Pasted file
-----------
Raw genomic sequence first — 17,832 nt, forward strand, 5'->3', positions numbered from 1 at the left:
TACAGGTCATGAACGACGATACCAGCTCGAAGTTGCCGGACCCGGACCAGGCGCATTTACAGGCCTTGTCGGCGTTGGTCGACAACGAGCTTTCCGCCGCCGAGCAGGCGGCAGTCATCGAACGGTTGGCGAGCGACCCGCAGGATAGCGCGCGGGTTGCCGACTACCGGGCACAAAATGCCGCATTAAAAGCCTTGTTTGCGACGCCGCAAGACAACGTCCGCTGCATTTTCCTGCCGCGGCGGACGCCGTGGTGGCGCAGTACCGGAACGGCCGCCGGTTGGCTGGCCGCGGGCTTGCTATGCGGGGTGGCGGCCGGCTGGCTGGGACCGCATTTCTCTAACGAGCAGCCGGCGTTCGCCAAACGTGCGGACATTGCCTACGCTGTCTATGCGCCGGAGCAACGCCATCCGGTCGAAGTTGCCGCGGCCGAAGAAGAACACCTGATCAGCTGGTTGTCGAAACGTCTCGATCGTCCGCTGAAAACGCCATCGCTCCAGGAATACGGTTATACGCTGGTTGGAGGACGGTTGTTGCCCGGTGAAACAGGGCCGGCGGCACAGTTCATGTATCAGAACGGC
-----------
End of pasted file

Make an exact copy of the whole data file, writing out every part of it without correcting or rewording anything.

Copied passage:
Raw genomic sequence first — 17,832 nt, forward strand, 5'->3', positions numbered from 1 at the left:
TACAGGTCATGAACGACGATACCAGCTCGAAGTTGCCGGACCCGGACCAGGCGCATTTACAGGCCTTGTCGGCGTTGGTCGACAACGAGCTTTCCGCCGCCGAGCAGGCGGCAGTCATCGAACGGTTGGCGAGCGACCCGCAGGATAGCGCGCGGGTTGCCGACTACCGGGCACAAAATGCCGCATTAAAAGCCTTGTTTGCGACGCCGCAAGACAACGTCCGCTGCATTTTCCTGCCGCGGCGGACGCCGTGGTGGCGCAGTACCGGAACGGCCGCCGGTTGGCTGGCCGCGGGCTTGCTATGCGGGGTGGCGGCCGGCTGGCTGGGACCGCATTTCTCTAACGAGCAGCCGGCGTTCGCCAAACGTGCGGACATTGCCTACGCTGTCTATGCGCCGGAGCAACGCCATCCGGTCGAAGTTGCCGCGGCCGAAGAAGAACACCTGATCAGCTGGTTGTCGAAACGTCTCGATCGTCCGCTGAAAACGCCATCGCTCCAGGAATACGGTTATACGCTGGTTGGAGGACGGTTGTTGCCCGGTGAAACAGGGCCGGCGGCACAGTTCATGTATCAGAACGGC